Shahid Kapoor, Divendu Sharma, Shraddha Kapoor, Yami Gautam
Shree Narayan Singh
Toilet Ek Prem Katha worked wonders at the box office, so it was obvious that director Shree Narayan Singh would come up with a film as relevant in our society today, as was Toilet… Batti Gul Meter Chalu, like Toilet, makes us urban lot feel like scum for taking things for granted.
The film starts with Sushil Kumar Pant aka SK (Shahid) in an archery contest. (No, this is not a period film). Basically what happens in this tiny village tucked in India's Uttarakhand is that, the one who wins the contest gets a generator, ensuring electricity for a whole month. A noble conquest given electricity is a novelty in this village, EVEN TODAY.
Soon we come to know a little more about SK. He is a no-gooder advocate, who ensures his family and friends are always in splits. His closest pals are Sunder Mohan Tripathi (Divendu Sharma) and Lalita Nautiyal aka Nauti (Shraddha Kapoor). While Nauti is looking to get married, so is… hold your breath, Shahid’s dad. In this dysfunctional kind of state of mind, Shahid starts trying to woo his buddy, Nauti. Now, as much as SK is fun, Tripathi is reliable and sweet. When it comes to choosing between her friends, Nauti opts for Sunder. It obviously ticks Sushil off, and he starts keeping a distance.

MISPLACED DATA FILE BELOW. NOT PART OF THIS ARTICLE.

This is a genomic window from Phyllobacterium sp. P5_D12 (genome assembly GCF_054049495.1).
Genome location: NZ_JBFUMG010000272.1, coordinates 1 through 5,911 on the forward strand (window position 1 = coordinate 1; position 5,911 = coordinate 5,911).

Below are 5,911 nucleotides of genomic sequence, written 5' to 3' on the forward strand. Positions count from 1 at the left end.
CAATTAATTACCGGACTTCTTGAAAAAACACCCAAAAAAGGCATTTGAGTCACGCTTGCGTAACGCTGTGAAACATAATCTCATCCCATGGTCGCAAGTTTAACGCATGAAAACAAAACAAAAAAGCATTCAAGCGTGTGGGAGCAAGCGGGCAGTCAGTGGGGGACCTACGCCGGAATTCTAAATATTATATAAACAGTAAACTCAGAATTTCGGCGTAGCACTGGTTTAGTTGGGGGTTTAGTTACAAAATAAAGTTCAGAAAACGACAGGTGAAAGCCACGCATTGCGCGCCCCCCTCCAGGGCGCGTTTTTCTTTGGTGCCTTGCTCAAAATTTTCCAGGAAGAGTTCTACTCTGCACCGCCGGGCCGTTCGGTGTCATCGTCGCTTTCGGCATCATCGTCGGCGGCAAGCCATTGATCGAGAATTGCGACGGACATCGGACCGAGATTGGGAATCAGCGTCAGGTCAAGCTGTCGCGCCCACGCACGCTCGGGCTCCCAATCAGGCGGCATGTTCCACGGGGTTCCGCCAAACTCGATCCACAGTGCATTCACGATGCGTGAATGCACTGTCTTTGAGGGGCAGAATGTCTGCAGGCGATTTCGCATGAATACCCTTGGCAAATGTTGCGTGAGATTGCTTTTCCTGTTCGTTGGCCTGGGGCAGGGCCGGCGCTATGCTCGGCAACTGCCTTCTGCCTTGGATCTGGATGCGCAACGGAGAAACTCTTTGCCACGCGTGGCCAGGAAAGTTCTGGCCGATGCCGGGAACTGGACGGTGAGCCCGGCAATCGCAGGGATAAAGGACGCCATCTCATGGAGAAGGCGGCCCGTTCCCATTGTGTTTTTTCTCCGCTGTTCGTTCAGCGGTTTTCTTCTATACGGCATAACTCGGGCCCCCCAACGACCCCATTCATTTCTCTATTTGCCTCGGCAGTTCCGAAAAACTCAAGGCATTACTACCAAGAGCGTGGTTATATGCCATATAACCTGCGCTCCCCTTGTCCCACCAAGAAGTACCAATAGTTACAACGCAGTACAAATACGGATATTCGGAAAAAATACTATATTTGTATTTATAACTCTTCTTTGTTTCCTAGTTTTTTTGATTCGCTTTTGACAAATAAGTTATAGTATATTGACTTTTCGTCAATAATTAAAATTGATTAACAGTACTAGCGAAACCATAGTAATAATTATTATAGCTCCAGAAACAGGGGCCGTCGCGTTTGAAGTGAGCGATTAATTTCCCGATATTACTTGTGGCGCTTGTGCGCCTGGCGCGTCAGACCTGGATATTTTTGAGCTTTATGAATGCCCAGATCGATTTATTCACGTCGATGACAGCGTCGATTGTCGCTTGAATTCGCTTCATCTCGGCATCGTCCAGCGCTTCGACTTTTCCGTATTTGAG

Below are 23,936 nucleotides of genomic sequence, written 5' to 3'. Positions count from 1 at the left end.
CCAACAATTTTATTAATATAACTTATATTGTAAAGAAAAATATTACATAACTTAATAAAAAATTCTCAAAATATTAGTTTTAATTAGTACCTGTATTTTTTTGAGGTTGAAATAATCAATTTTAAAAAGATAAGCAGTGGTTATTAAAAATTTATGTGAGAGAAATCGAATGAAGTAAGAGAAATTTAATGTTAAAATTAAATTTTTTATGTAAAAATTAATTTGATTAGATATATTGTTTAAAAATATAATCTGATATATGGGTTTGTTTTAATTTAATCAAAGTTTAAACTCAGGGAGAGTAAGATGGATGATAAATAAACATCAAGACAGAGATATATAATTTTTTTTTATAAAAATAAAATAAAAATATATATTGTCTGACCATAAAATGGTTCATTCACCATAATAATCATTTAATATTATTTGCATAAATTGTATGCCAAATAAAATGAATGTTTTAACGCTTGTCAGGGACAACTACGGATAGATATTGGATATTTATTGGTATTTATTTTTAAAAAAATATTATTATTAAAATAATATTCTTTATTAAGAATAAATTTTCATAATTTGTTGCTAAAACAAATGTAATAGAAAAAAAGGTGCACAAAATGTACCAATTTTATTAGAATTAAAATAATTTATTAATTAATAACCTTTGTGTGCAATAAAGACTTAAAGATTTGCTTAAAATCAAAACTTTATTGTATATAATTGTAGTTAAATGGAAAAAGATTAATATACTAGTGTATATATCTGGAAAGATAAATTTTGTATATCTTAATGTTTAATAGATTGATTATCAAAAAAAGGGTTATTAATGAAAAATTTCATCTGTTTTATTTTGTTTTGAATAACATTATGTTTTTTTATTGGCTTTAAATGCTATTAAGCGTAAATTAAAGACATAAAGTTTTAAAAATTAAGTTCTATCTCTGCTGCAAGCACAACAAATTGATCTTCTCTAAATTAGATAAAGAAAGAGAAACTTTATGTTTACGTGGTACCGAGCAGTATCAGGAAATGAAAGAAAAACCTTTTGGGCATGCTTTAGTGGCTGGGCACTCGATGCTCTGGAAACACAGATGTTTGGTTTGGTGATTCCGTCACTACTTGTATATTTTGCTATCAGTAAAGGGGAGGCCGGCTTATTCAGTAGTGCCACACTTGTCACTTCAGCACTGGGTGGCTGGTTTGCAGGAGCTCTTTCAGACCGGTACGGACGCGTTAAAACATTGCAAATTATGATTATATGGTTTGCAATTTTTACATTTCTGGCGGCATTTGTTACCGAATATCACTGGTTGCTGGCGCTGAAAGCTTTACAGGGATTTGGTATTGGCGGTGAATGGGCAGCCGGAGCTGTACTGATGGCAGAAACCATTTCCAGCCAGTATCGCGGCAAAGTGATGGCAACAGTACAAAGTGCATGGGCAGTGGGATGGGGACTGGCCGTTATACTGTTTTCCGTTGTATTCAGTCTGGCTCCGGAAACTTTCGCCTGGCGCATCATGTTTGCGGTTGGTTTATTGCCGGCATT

Life for Sunder isn’t all peachy, especially since he is trying his best to start up something for himself and the electricity is just not available. Despite not having any current in his factory, the electrical company runs up a fraudulent bill of 56 lacs. With no way to pay up, Sunder commits suicide.
It is the guilt of not being there by his friend’s side and more, that gets Sushil motivated to do something about the situation rather than just sit down and mourn his friend’s loss. He sues the electric company that sent his friend the bill. What ensues is a court drama, where walks in Yami Gautam.
For the narration of the film, Shree Narayanji has got two characters calling them Vikas and Kalyan who are metaphorically speaking about progress and goodwill. The film is edited by the director himself - perhaps that’s the reason it is an hour too long.
The director takes too long to establish the friendship and move on with the story, the humour moments are sometimes forced and the dialect they are speaking in, is actually difficult to decipher. Why did he have to make it so, the answer is one word - authenticity. But frankly, today everyone, especially those who are educated, find themselves speaking in clear Hindi, mostly. Also, so outfits and the language don’t really mesh together.
As for the actors, of course Shahid Kapoor has excelled in his part as a lawyer. His demeanour, the way it changes when circumstances around him change is, beautifully depicted. His close friend, Divendu, in the movie is also good. However, despite having Shraddha Kapoor as girlfriend, there is forlorn look in Divendu’s face way too often in the film. And if there ever was an award for a kiss with zero chemistry, perhaps it might go to Shraddha and Divendu!
Shraddha on the whole is good in the film, and shines in comparison to Yami, who is extremely stiff in her role as the lawyer. The music in the film is abysmal, and dialogues redundant. Yet, the fact that the script of the film is about something that speaks to us city dwellers, makes the film stay with you after you leave the theatre. Shree Narayan wins this one only on principle.